Ball Chairs: Ball chairs come in all shapes and sizes. At the most basic level a large therapy ball is used in place of a chair. This is a great option for users who need a lot of input but therapy balls are unstable and can be difficult for users with poor postural control. A base can be added under the ball to help prevent the ball from moving out of position. Another option is to use a peanut or egg shaped ball; these balls have an elongated shape that increases stability for the user. The Alert Seat puts the traditional therapy ball on a wheeled base allowing for more mobility. The Ball Chair Deluxe takes the shape of a traditional office chair but replaces the seat with a large inflated ball.
For the fidgeters, hair twirlers and those with a little extra nervous energy try a seating option that provides deep pressure input or gives the big muscles a chance to work. This type of input can help calm an anxious or overstimulated sensory system. Try:
Body fidgets. Unlike smaller, handheld fidgets, body fidgets allow other parts of the body to interact with the fidget leaving the hands free for work. Foot fidgets can be attached to chair or desk legs, allowing users to kick, push and pull the heavy elastic bands with their feet. For users who frequently change work spaces portable foot fidgets are available; these can be placed under the workspace and interacted with in the same manner. The footroller is a unique body fidget; fidgeters place their foot on the roller, spinning it forward, backward or both ways. Another unique option is the Foot Swing; the foot swing allows for a silent swinging motion of both feet, independent of each other.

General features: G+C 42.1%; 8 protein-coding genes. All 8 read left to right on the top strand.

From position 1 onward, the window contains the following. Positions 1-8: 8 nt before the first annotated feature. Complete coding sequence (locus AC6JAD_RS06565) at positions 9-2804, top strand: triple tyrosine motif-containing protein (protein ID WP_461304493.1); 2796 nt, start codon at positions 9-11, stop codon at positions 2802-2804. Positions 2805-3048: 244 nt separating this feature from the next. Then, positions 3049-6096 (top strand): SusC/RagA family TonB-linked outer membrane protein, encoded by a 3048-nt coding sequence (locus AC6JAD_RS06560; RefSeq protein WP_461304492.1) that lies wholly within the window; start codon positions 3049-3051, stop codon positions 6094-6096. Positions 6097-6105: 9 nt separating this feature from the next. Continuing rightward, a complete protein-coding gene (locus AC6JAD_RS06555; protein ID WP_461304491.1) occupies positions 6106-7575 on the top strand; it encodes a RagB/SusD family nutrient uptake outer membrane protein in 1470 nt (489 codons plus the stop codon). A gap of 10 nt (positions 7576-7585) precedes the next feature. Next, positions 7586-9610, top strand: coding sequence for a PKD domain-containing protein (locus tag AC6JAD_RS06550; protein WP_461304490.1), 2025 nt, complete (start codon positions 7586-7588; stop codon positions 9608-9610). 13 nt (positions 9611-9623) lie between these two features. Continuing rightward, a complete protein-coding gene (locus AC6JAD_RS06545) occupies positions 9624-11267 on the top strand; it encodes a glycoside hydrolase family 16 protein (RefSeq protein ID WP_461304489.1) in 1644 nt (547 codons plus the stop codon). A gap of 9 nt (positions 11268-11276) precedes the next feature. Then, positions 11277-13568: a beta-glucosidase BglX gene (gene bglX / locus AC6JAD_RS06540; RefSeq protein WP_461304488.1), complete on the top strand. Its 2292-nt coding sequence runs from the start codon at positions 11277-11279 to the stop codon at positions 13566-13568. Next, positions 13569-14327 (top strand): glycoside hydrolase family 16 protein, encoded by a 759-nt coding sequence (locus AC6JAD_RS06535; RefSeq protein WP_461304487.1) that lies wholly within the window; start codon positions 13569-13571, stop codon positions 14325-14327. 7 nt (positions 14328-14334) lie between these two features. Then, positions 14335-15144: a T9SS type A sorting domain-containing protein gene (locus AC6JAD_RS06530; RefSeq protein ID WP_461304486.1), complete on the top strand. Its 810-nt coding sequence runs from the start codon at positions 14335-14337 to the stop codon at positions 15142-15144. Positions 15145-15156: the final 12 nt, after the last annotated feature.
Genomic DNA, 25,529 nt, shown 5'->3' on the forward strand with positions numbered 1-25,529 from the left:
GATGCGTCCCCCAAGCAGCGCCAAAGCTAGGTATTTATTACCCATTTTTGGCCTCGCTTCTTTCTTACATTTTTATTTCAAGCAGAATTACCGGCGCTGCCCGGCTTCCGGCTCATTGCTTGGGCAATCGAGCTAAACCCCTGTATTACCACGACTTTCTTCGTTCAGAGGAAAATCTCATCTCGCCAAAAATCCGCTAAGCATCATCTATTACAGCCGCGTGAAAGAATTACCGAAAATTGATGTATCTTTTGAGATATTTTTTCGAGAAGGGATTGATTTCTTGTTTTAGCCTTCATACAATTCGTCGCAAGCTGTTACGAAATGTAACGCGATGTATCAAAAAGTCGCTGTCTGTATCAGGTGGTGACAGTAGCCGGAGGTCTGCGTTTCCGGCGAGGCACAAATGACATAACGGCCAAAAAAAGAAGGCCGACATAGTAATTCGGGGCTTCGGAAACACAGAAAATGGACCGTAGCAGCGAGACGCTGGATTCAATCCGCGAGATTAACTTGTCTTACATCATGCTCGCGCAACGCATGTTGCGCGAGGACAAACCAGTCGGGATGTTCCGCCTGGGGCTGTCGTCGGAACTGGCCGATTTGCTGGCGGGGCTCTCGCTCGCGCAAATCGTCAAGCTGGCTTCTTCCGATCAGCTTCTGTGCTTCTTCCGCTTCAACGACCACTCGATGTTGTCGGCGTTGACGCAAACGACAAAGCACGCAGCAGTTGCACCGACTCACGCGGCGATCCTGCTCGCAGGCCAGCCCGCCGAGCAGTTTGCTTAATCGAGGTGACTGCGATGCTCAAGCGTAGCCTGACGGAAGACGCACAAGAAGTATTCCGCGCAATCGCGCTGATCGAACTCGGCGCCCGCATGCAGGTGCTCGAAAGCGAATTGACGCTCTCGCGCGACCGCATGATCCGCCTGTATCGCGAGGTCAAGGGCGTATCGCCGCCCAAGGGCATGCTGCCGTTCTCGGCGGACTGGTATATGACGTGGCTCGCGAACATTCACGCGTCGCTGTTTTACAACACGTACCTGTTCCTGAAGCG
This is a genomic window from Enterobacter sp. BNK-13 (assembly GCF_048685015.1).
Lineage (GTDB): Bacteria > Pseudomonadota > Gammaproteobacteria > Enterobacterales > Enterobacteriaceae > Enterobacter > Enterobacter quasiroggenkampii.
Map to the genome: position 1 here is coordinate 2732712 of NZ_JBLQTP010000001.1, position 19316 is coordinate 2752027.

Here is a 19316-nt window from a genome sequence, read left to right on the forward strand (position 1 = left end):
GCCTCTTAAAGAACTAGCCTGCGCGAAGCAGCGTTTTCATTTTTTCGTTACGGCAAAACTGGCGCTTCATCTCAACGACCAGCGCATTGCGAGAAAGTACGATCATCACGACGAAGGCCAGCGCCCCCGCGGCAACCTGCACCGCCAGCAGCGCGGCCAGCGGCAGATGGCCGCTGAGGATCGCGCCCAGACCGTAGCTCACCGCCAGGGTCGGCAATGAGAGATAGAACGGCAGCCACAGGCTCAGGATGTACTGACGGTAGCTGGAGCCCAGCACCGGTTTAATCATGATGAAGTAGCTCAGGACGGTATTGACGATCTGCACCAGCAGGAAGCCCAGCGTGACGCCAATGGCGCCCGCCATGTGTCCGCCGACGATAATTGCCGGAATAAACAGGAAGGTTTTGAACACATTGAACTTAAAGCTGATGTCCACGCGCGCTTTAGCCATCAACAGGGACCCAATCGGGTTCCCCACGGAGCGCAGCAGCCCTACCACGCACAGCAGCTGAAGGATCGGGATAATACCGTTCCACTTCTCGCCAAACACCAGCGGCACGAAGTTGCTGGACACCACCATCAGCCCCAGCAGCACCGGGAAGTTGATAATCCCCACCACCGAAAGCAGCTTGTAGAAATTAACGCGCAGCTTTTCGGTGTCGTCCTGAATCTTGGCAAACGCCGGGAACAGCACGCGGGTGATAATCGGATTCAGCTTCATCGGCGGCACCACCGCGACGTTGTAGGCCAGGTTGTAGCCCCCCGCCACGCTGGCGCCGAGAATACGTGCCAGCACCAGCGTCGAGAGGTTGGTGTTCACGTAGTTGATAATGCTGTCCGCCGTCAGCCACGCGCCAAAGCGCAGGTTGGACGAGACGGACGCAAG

For those who just need a change of scenery, setting up an alternative work spot is a great way to refocus. Some options include:
- Standing at a counter height work space or taping work to a wall are options to allow for standing positions while working. To add a little dynamic movement try standing on a foam wedge or air cushion.
- Laying Down. Working while laying on the stomach is a great way to provide proprioceptive input through the shoulders joints (perfect for those needing calming and organizing input). This position also gives students who are struggling with postural instability to get more support so they can focus on their work and not on staying stable! Use yoga mats or cushions to provide comfort and a clipboard or slant board as a work surface.
- Get Cozy. Another option for a position change is sitting in a bean bag, Howda Designz Chairs or the Comfy Cozy Peapod Chair. While not the best option for all types of tasks these options are great when the activity involves reading or listening. The deep pressure input provides calming and organizing input.
Having a variety of seating options available in any learning space is a sure way to increase focus and attention. Identifying options that are appropriate for the user and the environment are keys for successful implementation.
Cole, K., Schroeder, K., Bataineh, M., & Bataineh, A. (2021, April). Flexible Seating Impact on Classroom Environment. The Turkish Online Journal of Educational Technology, 20(2), 62-74.